My quest to research the lesser-known fossil sites of the far west led me to Berlin Ichthyosaur State Park, in The Middle of Nowhere, Nevada.
“So this is where it ends,” I said to myself when I pulled up to the entrance. When, after fifty minutes I passed no one on godforsaken, rural highway 361—and then observed that I was the only visitor at the desolate campground—I fully expected to be ax murdered shortly after nightfall.
Imagine my relief to be greeted by jocular Ranger Robin, park docent, who bounced out of nowhere, suggested the best campsite, and offered to show me around once I was settled.
You’d think that the park service would assign their most weirdo loner to this remote park, but the opposite is true. (Robin shyly pointed out a framed certificate proclaiming him the winner of a significant NPS service and education award.) He spent the rest of the afternoon conducting a personal tour of the “fossil house” (stay tuned for the printed article, that place is crazy), and explained everything I needed to know (and then some) about ichthyosaurs and the era in which they lived and died. Clearly starved for an audience—stuck out there miles from civilization in February with snow on the ground and no field-tripping school children to entertain—he then bent my ear during an extended tour of the ancient and impressive Berlin mine.
That night the cold wind whistled, and the sky was black as pitch. I was alone as could be in the Airstream, with only a useless miniature dachshund and a can of wasp spray for protection. But I felt at ease knowing Robin was standing watch in his little house at the entrance to the park.
Next morning, aware of my desperate need for gasoline, Robin made me repeat directions to the diner in Gabbs, twenty-plus miles away and location of the area’s only filling station.
As an Airstreamer, I’m accustomed to the tiny-town drill: park on Main Street (sometimes called "First", or optimistically, "Broadway"), hit the diner, and ask around for the often hidden services like gas, the post office, or car repair. As a city girl, I’m bemused by the folks who choose to live in these whistle-stops, and enchanted by their patter.
As soon as I entered the R&H Cafe—where I was told the keymaster of the gas pump could be found—a voice sang out “good morning!” I turned to see seven grizzled guys seated together, all staring expectedly in my direction. “So, this is it? The nerve center of Gabbs?” I teased. Outgoing Ken laughed, offered me an empty chair, and introduced me to those seated at “the locals table” (retirees and workers at the mine across the road), to Wendy the waitress, and to Pandora, the cafe shitszu. I joined them for breakfast and got a heaping helping of local lore to go with my western omelet, as well as some essential intel including directions to Gold Point, my next destination, and where to find the nearby unmarked fossil digs.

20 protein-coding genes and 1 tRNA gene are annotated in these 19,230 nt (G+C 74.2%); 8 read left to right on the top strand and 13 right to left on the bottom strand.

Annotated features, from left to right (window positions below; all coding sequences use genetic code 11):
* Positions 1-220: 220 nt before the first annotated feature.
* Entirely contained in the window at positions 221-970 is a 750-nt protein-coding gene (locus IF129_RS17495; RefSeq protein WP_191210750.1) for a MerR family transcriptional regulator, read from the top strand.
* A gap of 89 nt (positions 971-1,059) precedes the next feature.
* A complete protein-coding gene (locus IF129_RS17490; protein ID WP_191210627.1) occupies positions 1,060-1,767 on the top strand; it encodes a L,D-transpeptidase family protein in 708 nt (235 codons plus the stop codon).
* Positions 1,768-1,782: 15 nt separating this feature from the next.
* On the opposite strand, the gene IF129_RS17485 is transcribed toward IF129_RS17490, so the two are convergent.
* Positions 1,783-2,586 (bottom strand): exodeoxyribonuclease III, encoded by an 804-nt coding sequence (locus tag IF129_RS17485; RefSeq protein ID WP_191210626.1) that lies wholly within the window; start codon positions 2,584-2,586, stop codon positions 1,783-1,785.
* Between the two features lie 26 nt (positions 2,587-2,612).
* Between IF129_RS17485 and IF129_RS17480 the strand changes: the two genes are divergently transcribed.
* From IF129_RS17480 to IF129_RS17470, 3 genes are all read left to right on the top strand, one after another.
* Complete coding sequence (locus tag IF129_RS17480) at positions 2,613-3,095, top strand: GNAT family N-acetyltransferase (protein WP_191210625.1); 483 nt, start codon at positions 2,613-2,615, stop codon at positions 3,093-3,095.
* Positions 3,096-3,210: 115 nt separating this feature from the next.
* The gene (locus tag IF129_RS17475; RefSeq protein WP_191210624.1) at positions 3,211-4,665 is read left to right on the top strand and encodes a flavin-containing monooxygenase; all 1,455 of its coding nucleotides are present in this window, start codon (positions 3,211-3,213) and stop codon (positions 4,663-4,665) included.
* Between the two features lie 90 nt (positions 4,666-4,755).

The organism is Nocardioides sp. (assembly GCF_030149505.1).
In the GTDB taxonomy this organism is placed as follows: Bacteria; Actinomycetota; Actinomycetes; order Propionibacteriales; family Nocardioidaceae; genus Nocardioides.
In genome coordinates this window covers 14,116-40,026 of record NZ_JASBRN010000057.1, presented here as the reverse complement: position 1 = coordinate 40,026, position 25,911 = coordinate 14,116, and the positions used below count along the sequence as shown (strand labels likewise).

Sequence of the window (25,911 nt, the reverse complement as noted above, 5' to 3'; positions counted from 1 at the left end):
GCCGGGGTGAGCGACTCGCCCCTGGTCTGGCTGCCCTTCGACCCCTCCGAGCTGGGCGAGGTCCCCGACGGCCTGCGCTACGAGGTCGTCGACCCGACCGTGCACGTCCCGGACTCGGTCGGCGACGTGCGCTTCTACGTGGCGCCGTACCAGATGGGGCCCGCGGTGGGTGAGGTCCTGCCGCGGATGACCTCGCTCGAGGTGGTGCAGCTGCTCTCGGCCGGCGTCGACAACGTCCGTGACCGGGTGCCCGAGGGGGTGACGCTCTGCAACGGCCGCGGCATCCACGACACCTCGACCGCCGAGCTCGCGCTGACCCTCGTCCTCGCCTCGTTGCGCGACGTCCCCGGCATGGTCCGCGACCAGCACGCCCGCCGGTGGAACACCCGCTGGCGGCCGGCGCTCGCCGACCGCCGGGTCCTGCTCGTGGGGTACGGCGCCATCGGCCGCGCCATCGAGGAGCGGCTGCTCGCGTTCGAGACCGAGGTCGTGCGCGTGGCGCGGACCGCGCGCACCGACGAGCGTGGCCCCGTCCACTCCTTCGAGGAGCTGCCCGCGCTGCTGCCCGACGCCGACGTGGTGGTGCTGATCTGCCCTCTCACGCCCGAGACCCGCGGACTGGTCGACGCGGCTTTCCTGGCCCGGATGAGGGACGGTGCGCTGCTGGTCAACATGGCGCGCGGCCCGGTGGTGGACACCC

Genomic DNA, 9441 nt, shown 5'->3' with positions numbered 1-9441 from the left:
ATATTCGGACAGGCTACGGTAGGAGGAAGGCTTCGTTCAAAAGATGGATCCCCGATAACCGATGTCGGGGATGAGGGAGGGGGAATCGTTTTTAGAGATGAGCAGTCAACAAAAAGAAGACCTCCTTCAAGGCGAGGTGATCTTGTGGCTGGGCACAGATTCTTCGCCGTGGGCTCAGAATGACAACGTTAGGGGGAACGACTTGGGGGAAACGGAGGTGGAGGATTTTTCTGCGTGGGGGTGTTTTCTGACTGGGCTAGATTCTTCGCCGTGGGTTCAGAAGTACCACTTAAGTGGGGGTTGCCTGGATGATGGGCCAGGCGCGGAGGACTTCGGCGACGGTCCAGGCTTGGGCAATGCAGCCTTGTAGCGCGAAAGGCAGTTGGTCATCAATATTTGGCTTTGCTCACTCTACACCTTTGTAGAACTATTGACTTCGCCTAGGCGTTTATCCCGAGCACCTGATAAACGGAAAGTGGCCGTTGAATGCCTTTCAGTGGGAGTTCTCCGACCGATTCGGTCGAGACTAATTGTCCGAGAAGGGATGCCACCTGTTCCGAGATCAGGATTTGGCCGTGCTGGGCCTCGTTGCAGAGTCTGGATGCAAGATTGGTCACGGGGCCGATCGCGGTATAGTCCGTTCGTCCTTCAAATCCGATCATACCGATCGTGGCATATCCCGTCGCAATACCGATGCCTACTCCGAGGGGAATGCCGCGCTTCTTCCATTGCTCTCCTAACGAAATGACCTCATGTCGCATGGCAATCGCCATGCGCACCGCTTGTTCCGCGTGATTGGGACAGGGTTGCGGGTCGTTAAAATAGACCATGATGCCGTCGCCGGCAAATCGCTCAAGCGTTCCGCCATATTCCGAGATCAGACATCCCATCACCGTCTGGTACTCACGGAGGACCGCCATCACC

Fun facts about Gabbs, Nevada
- Population: 200. Or more. Or less. 150? The locals weren’t quite sure.
- A tarantula migration takes place in the fall. “Used to be, the roads were slick black with them in September and October.” Ew.
- Related: The local high school mascot is, of course, the Tarantula. (Gabbs is so small, all the sports teams are co-ed. The day I visited there was much anticipation and esprit de corps surrounding that evening’s homecoming game between the Tarantulas and the Tonopah Muckers.)
- Gabbs—originally founded as the company town for a magnesium mine during WW2—remains the location of the oldest continually-operating mine in Nevada, which unearths minerals used for animal feed, pH regulation, and environmental clean up.
The moral of this story? Don’t just visit holes in the wall when you have to. That morning in Gabbs was one of the fondest memories of my Southwest trip. Next time you notice a sign that indicates a town you can barely see from the road with a population of less than 500, consider stopping for a cup of coffee or a beer with whoever (or whatever) might be sitting at the counter.